Drugs, Courts, and the New Penology

By Miller, Eric J. | Stanford Law & Policy Review, Spring 2009 | Go to article overview

Drugs, Courts, and the New Penology


Miller, Eric J., Stanford Law & Policy Review


I. INTRODUCTION

Perhaps the most important judicial response to the War on Drugs (1) has been the creation of specialty "drug courts" designed to ameliorate the impact of drug sentencing policy on individual drug users. (2) The drug court's central goal is to provide a safety valve for the cycle of incarceration-release-recidivism that filled prisons with low-level drug users rather than the dealers and distributors that primarily facilitated drug use in America. Their central methodology is to replace the parole officer with the judge as primary supervisor of each defendant's treatment program, (3) so that the court takes responsibility for the "supervised referral of identified defendants into treatment." (4) Drug courts work at the input-end of the incarceration cycle: they intervene to divert offenders to treatment before imprisonment. The goals and methodology are shared at the output-end of the cycle by reentry courts that operate to supervise prisoners on parole or supervised release upon their return to the community. (5)

The result is the rise of the "problem-solving court" (6) as the hub through which the criminal justice system organizes drug rehabilitation. Thanks to the success of the drug court model, judicial influence has massively expanded in the control of drug policy and social regulation. This judicial power has exploded at a low level: the level of state trial courts engaged with local communities, often located in struggling urban districts around the courthouse. (7) These courts aim to restructure the lives of individual addicts in the context of their wider community, and so often seek to include in the rehabilitation process not merely the addict, but also his or her family, friends, and "significant others." (8)

Drug courts present tremendous opportunities for drug policy, and, in particular, for shaping the social norms that affect community responses to issues of addiction and incarceration. But drug courts also rest upon a series of controversial methodological assumptions underlying the selection of the court as the locus of treatment provision and management. The court's methodology implicates political issues of coercion and freedom in ways that derive from and respond to some of the central policy problems underlying the interaction of race, poverty, and drugs in urban environments.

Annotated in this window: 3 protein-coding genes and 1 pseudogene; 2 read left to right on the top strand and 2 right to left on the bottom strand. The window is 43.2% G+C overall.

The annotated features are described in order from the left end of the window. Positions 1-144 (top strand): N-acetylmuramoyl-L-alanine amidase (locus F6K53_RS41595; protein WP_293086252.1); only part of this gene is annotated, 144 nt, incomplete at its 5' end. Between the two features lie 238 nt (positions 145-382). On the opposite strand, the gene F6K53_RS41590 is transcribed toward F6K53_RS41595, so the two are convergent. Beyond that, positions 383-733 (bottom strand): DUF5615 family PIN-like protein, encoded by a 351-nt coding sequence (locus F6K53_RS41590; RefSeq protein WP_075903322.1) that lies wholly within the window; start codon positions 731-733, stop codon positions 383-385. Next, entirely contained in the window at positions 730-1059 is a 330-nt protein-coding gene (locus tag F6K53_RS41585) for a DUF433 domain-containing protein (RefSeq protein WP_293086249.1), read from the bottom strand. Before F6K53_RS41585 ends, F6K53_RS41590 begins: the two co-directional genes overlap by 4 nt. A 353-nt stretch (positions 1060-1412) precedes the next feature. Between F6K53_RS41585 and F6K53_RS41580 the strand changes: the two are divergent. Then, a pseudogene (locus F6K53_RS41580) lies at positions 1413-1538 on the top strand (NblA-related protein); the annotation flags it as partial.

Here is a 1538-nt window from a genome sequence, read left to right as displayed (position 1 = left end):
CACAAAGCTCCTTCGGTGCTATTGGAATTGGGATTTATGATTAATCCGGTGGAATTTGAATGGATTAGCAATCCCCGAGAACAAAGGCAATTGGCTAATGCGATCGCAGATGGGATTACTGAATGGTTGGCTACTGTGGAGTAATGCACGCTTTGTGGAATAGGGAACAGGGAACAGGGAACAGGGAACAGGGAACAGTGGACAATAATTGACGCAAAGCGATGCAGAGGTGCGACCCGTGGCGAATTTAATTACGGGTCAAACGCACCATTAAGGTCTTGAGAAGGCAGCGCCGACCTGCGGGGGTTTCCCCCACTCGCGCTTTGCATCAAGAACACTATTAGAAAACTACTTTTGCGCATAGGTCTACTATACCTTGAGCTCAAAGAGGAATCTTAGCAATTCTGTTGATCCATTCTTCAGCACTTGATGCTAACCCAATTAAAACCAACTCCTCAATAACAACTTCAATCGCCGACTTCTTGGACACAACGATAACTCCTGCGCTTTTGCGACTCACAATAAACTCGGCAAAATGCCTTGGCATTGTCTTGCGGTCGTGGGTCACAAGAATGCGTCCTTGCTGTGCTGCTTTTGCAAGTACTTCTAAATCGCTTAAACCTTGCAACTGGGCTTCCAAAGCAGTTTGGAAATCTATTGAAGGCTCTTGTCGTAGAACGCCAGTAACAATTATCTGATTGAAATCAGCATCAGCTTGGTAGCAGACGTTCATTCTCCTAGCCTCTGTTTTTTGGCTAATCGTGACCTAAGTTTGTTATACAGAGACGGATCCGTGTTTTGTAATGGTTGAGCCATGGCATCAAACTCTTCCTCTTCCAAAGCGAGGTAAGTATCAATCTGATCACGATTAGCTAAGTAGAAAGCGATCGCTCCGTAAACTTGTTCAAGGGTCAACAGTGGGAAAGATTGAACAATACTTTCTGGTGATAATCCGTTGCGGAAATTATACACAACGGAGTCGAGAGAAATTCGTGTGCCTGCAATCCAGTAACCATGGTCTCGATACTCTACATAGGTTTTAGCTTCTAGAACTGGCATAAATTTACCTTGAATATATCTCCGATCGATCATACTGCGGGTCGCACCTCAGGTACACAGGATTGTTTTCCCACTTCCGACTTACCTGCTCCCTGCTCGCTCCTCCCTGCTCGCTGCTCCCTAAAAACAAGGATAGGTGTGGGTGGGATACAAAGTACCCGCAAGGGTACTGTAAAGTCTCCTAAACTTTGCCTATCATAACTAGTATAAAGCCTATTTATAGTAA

Few people have recognized that the drug court's therapeutic methodology is not a repudiation of politics but one that takes sides by embracing a coercive version of justice based on a version of positive liberty. (9) In particular, the court's rejection of due process in favor of treatment expresses the now-classic opposition between positive and negative liberty; that is, the freedom to be left alone and the freedom to "determine someone to be ... this rather than that." (10)

Most critics who oppose the drug court's methodology simply call for a return to a courtroom practice centered around due process protections as a form of negative liberty to protect vulnerable defendants against intrusive state power. (11) My goal is to suggest a third concept of freedom, one that emphasizes a mutual respect for members of the community as peers sharing diverse values. (12) That form of freedom can only emerge through non-coercive interaction in the public sphere through low-level political organizations. (13) This concept of liberty has its roots in the founding fathers' political debates in town halls, (14) a form of political structure that became concretized and constitutionalized in the institution of the grand jury. Accordingly, as an alternative to the current structure of drug courts, I propose both a more radical and a more natural structure for court-based drug rehabilitation: a grand jury model rather than a judicial one.

Adopting the grand jury structure replaces the hierarchical relation between judge, on the one hand, and community and offender, on the other, with a horizontal relationship between community, offender, and law enforcement. …

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